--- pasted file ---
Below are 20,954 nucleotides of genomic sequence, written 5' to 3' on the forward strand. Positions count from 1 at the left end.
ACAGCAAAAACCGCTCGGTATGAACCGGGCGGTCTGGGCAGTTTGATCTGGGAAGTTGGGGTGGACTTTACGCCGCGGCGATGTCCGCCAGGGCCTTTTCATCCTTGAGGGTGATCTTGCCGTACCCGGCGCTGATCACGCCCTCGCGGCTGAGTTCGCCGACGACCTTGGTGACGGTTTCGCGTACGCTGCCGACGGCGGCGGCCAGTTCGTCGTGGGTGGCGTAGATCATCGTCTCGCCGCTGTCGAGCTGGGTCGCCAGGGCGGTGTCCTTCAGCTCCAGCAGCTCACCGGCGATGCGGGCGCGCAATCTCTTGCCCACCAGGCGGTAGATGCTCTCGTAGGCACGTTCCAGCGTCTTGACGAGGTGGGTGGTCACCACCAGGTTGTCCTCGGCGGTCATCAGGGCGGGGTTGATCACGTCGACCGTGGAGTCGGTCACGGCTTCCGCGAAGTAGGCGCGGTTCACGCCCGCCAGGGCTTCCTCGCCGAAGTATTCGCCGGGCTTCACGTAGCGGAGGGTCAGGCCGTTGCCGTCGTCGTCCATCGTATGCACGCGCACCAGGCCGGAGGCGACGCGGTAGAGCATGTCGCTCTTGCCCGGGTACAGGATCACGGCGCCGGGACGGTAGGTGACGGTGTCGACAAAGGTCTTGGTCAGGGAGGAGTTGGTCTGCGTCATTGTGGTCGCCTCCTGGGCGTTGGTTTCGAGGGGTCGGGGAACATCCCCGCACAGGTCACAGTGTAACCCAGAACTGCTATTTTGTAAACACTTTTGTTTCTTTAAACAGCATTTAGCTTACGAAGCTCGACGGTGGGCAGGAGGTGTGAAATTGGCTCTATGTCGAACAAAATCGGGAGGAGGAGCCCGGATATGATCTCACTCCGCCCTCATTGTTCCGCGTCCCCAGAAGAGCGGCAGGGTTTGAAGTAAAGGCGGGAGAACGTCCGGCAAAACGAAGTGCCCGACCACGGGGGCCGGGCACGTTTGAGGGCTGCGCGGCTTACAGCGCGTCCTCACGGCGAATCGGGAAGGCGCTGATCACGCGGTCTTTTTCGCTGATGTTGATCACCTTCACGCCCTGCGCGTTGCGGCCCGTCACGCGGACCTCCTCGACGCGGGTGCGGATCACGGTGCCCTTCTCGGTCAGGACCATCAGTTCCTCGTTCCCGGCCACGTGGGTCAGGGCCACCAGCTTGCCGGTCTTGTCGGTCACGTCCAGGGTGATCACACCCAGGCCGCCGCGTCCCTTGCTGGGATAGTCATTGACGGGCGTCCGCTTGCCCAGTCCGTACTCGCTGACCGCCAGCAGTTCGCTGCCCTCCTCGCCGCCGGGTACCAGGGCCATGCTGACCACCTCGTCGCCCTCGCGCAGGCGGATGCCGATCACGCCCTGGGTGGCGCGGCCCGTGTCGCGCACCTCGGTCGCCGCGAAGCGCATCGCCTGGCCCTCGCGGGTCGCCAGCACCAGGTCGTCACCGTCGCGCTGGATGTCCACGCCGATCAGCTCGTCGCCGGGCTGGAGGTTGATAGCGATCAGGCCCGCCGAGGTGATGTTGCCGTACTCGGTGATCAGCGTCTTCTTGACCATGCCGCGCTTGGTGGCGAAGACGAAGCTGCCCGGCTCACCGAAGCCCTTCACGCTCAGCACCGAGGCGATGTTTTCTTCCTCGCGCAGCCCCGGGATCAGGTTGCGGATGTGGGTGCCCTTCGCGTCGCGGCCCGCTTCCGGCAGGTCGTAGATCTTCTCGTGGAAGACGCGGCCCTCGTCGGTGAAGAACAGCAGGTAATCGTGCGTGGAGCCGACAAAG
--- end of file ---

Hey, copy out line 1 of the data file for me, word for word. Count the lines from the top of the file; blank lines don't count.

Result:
Below are 20,954 nucleotides of genomic sequence, written 5' to 3' on the forward strand. Positions count from 1 at the left end.